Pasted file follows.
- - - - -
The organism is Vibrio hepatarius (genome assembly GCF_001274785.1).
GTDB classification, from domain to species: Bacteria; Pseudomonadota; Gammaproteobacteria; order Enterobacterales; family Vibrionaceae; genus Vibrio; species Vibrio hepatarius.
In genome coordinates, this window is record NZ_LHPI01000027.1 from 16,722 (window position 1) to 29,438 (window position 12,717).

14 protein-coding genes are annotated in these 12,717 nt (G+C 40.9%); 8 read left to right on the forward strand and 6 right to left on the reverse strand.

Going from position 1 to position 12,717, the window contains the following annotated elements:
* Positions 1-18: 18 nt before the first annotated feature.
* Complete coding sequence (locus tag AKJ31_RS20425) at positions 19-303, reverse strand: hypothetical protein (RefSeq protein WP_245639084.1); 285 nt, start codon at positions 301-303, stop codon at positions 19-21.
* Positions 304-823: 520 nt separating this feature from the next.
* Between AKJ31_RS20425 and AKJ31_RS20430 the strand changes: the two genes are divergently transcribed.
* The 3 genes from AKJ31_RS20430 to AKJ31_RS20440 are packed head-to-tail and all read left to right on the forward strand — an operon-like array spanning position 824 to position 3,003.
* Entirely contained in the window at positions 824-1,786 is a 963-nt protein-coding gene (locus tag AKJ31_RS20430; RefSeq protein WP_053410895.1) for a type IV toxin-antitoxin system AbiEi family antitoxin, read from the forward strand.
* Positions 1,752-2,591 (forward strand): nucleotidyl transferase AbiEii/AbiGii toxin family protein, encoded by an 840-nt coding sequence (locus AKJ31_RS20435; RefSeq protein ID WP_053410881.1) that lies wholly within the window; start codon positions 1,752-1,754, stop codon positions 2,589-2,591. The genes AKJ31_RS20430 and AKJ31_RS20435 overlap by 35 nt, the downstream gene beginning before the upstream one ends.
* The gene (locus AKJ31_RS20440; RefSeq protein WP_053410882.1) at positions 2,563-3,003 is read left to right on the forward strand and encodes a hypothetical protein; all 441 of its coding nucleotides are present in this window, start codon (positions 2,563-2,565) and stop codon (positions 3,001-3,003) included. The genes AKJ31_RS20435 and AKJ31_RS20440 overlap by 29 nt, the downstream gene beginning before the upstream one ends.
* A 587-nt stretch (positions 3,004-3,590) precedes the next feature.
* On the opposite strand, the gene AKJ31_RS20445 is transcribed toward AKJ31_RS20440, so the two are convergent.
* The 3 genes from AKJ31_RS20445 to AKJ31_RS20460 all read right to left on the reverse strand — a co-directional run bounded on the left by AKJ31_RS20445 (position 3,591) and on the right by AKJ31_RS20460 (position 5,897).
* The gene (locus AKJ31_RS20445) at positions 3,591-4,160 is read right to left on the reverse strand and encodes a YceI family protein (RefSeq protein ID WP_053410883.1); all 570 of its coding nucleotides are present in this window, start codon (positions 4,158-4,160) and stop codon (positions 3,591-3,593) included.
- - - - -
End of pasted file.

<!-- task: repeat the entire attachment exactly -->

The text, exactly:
The organism is Vibrio hepatarius (genome assembly GCF_001274785.1).
GTDB classification, from domain to species: Bacteria; Pseudomonadota; Gammaproteobacteria; order Enterobacterales; family Vibrionaceae; genus Vibrio; species Vibrio hepatarius.
In genome coordinates, this window is record NZ_LHPI01000027.1 from 16,722 (window position 1) to 29,438 (window position 12,717).

14 protein-coding genes are annotated in these 12,717 nt (G+C 40.9%); 8 read left to right on the forward strand and 6 right to left on the reverse strand.

Going from position 1 to position 12,717, the window contains the following annotated elements:
* Positions 1-18: 18 nt before the first annotated feature.
* Complete coding sequence (locus tag AKJ31_RS20425) at positions 19-303, reverse strand: hypothetical protein (RefSeq protein WP_245639084.1); 285 nt, start codon at positions 301-303, stop codon at positions 19-21.
* Positions 304-823: 520 nt separating this feature from the next.
* Between AKJ31_RS20425 and AKJ31_RS20430 the strand changes: the two genes are divergently transcribed.
* The 3 genes from AKJ31_RS20430 to AKJ31_RS20440 are packed head-to-tail and all read left to right on the forward strand — an operon-like array spanning position 824 to position 3,003.
* Entirely contained in the window at positions 824-1,786 is a 963-nt protein-coding gene (locus tag AKJ31_RS20430; RefSeq protein WP_053410895.1) for a type IV toxin-antitoxin system AbiEi family antitoxin, read from the forward strand.
* Positions 1,752-2,591 (forward strand): nucleotidyl transferase AbiEii/AbiGii toxin family protein, encoded by an 840-nt coding sequence (locus AKJ31_RS20435; RefSeq protein ID WP_053410881.1) that lies wholly within the window; start codon positions 1,752-1,754, stop codon positions 2,589-2,591. The genes AKJ31_RS20430 and AKJ31_RS20435 overlap by 35 nt, the downstream gene beginning before the upstream one ends.
* The gene (locus AKJ31_RS20440; RefSeq protein WP_053410882.1) at positions 2,563-3,003 is read left to right on the forward strand and encodes a hypothetical protein; all 441 of its coding nucleotides are present in this window, start codon (positions 2,563-2,565) and stop codon (positions 3,001-3,003) included. The genes AKJ31_RS20435 and AKJ31_RS20440 overlap by 29 nt, the downstream gene beginning before the upstream one ends.
* A 587-nt stretch (positions 3,004-3,590) precedes the next feature.
* On the opposite strand, the gene AKJ31_RS20445 is transcribed toward AKJ31_RS20440, so the two are convergent.
* The 3 genes from AKJ31_RS20445 to AKJ31_RS20460 all read right to left on the reverse strand — a co-directional run bounded on the left by AKJ31_RS20445 (position 3,591) and on the right by AKJ31_RS20460 (position 5,897).
* The gene (locus AKJ31_RS20445) at positions 3,591-4,160 is read right to left on the reverse strand and encodes a YceI family protein (RefSeq protein ID WP_053410883.1); all 570 of its coding nucleotides are present in this window, start codon (positions 4,158-4,160) and stop codon (positions 3,591-3,593) included.